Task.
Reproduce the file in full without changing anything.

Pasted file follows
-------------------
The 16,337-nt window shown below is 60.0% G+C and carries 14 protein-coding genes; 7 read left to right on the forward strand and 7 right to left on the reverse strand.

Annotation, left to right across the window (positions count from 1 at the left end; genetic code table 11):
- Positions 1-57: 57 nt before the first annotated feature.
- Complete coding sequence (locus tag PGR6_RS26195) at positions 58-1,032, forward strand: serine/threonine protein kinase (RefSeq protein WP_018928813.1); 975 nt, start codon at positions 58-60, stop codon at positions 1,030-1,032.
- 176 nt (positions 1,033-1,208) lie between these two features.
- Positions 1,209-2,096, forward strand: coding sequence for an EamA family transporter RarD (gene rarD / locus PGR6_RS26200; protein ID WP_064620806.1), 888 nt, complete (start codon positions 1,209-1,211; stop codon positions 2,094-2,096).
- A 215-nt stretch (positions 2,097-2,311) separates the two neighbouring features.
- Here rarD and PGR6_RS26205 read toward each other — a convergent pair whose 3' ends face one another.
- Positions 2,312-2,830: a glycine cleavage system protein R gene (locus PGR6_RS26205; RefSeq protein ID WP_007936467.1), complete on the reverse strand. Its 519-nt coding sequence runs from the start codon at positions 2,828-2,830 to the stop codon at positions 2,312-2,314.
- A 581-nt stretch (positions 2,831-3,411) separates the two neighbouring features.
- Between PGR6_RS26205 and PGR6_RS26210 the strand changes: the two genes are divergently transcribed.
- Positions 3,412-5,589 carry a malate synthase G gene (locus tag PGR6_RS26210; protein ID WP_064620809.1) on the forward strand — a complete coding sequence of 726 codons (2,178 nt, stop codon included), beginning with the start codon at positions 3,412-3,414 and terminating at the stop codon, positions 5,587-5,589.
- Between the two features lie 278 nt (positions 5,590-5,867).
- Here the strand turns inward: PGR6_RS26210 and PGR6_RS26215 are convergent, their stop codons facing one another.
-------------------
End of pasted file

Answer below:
The 16,337-nt window shown below is 60.0% G+C and carries 14 protein-coding genes; 7 read left to right on the forward strand and 7 right to left on the reverse strand.

Annotation, left to right across the window (positions count from 1 at the left end; genetic code table 11):
- Positions 1-57: 57 nt before the first annotated feature.
- Complete coding sequence (locus tag PGR6_RS26195) at positions 58-1,032, forward strand: serine/threonine protein kinase (RefSeq protein WP_018928813.1); 975 nt, start codon at positions 58-60, stop codon at positions 1,030-1,032.
- 176 nt (positions 1,033-1,208) lie between these two features.
- Positions 1,209-2,096, forward strand: coding sequence for an EamA family transporter RarD (gene rarD / locus PGR6_RS26200; protein ID WP_064620806.1), 888 nt, complete (start codon positions 1,209-1,211; stop codon positions 2,094-2,096).
- A 215-nt stretch (positions 2,097-2,311) separates the two neighbouring features.
- Here rarD and PGR6_RS26205 read toward each other — a convergent pair whose 3' ends face one another.
- Positions 2,312-2,830: a glycine cleavage system protein R gene (locus PGR6_RS26205; RefSeq protein ID WP_007936467.1), complete on the reverse strand. Its 519-nt coding sequence runs from the start codon at positions 2,828-2,830 to the stop codon at positions 2,312-2,314.
- A 581-nt stretch (positions 2,831-3,411) separates the two neighbouring features.
- Between PGR6_RS26205 and PGR6_RS26210 the strand changes: the two genes are divergently transcribed.
- Positions 3,412-5,589 carry a malate synthase G gene (locus tag PGR6_RS26210; protein ID WP_064620809.1) on the forward strand — a complete coding sequence of 726 codons (2,178 nt, stop codon included), beginning with the start codon at positions 3,412-3,414 and terminating at the stop codon, positions 5,587-5,589.
- Between the two features lie 278 nt (positions 5,590-5,867).
- Here the strand turns inward: PGR6_RS26210 and PGR6_RS26215 are convergent, their stop codons facing one another.